After giving up a single to start the second inning, Halladay didn’t allow another. In fact only one other ball left the infield while Halladay was on the mound and that happened in the top of the eighth on a fly out.
Surprisingly, the Cardinals did get to Halladay early on, taking a 3-0 lead in the top of the first inning, when Rafael Furcal singled, Albert Pujols walked on four pitches and Lance Berkman crushed a first pitch breaking ball from Halladay.
However, from there, the expected narrative unfolded, until the bullpen ran into a little bit of trouble in the ninth. In total, Halladay went eight innings, allowed three runs, struck out eight and enjoyed some help from Ryan Howard as the Phillies beat the Cardinals 11-6.
Anatomy Of An Eight Pitch At Bat
With one out and runners on first and second in the sixth inning, Ryan Howard came up to bat with his Phillies down 3-1 . Cardinals starter Kyle Lohse had thrown fewer than 60 pitches at the time, and no batter had really worked him over to that point.
Pitch after pitch that Lohse sent Howard’s way, he appeared more and more fatigued. While Howard could easily be criticized for some incredibly ugly swings, one of which I couldn’t tell if he was late on the pitch before or early on the next one, he somehow kept making contact and staying alive.
By the seventh pitch, I wondered if Lohse had even thrown Howard a single strike at that point. He hadn’t, but then . . .
Lohse left that change up high in the strike zone and Howard capitalized.
The Most Important Play Of The Game
See above. Howard’s three run home run not only put the Phillies in the lead, it also increased their probability of winning by 44.8%.
The Biggest Disappointment Of The Game
After getting to Halladay early in the previous inning, Skip Schumaker led off the second with a single. However, instead of capitalizing on the opportunity to exploit a suddenly human looking Halladay, Jon Jay grounded out, Kyle Lohse struck out and Rafael Furcal grounded out. The three batters combined to reduce their team’s probability of winning by almost 5%.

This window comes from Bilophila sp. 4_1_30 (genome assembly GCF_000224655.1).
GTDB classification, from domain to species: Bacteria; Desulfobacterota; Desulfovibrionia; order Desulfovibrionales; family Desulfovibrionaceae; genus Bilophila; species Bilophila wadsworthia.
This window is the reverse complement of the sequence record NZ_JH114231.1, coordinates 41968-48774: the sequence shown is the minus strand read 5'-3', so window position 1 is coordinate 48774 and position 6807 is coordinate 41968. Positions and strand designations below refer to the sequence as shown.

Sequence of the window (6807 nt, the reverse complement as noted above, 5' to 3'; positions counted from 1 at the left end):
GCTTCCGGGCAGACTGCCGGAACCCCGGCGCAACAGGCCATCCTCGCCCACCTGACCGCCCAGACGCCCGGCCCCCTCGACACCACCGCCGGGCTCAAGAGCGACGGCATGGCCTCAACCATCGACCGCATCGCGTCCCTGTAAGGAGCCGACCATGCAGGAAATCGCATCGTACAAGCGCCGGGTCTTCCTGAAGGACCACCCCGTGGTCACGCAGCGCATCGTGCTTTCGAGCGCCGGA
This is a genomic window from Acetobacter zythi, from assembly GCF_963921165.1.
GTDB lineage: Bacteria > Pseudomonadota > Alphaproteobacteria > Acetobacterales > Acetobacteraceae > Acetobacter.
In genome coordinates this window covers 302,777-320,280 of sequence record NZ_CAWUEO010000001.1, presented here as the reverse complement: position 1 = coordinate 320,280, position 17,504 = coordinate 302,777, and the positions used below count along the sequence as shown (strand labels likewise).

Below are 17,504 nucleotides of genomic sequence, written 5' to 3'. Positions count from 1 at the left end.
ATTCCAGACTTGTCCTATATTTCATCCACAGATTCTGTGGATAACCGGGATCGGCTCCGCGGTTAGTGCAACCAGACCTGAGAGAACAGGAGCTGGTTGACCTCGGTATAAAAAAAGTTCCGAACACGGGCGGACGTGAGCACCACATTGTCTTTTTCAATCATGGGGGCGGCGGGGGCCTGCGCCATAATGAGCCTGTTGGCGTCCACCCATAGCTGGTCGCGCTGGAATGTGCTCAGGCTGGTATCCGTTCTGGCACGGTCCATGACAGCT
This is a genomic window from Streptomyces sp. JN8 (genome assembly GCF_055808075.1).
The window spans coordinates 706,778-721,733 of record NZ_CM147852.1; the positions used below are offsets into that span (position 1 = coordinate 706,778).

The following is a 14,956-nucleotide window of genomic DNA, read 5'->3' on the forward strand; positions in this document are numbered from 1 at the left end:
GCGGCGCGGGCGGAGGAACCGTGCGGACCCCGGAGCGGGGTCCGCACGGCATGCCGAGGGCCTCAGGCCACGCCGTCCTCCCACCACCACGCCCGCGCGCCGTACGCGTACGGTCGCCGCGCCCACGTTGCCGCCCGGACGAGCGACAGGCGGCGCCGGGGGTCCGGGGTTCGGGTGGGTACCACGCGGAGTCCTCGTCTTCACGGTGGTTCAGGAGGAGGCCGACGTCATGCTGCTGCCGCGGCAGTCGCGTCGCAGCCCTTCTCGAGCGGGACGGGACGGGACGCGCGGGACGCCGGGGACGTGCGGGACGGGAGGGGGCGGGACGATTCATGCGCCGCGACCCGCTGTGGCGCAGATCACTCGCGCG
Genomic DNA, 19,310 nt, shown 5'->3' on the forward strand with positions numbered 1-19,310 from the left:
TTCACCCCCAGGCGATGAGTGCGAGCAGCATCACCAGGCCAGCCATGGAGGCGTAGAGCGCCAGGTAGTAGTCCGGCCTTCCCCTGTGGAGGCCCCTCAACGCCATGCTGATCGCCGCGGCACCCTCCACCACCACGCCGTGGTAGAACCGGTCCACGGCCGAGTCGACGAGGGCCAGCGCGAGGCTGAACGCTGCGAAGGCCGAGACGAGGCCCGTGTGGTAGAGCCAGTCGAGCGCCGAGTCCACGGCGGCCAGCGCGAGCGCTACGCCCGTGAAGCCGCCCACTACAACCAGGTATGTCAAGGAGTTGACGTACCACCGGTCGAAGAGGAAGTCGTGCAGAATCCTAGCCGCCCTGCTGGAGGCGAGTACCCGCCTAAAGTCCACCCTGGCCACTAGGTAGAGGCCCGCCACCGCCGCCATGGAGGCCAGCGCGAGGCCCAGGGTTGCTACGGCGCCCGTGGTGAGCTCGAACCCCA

The Shamsky Award
Named after Art Shamsky, who single handedly increased the Cincinnati Reds’ chances of winning by 150.3% in a losing effort during a game in 1966, The Shamsky Award is given to the player on the losing team who contributes the most to them winning.
Lance Berkman’s home run in the first inning meant that he contributed 22.5% WPA to his team in a losing cause.
The Aggravating Thing That The Managers Did
There was a lot of scorn tossed Tony LaRussa’s way for leaving Lohse in the ballgame to face Howard. I’m not typically one to stand in that particular manager’s corner, but I wouldn’t have even considered pulling my starter in the sixth inning after he’d thrown less than 60 pitches and had two weak singles on either side of a Chase Utley strike out.
The Statistics You Won’t Believe
The last home run that Roy Halladay gave up prior to the first inning dinger that Lance Berkman hit was to Lance Berkman.
Halladay’s 2.20 FIP was the lowest in the league again this season. He also had the lowest walk rate in the National League. During the regular season, only Ian Kennedy of the Arizona Diamondbacks had a higher WPA for his team.
Shane Victorino’s .372 wOBA and 5.9 WAR were both career highs, and raised his isolated power number by more than .020 over last year.
Ryan Howard had almost a .300 difference in OPS between facing right handed and left handed pitchers.
Carefully Selected Quote Cliche Of The Game
From Baseball Prospectus, tonight I’ll go with Roy Halladay’s perspective:
My job is to keep it close and good things are going to happen. I just wanted to win the game. I was throwing my normal game like I pitch to any other team. I thought I was throwing a lot of strikes.
Or maybe, this would be better considering his recent quotes.
Such stuff as dreams are made on.
Stray Observations Of The Game
There was never really a whole lot of worry for the Phillies despite the Cardinals early lead. However, the lineup kept swinging at first pitches and making Kyle Lohse look much better than he reall is. The first batter to battle him was Howard, and after that it all came undone for the St. Louis starter.
Chase Utley’s base running was incredible in the seventh inning. It’s such a lazy phrase, but in Utley’s case it’s probably accurate to call him a complete player.
I can’t believe I was so critical of the Lance Berkman signing this offseason. Looking at his numbers prior to last year and even with his age I probably should’ve seen this for the bargain it was.
I think Philadelphia might be a little bit in love with Hunter Pence. Enormous ovations seem to erupt whenever he’s involved in a play.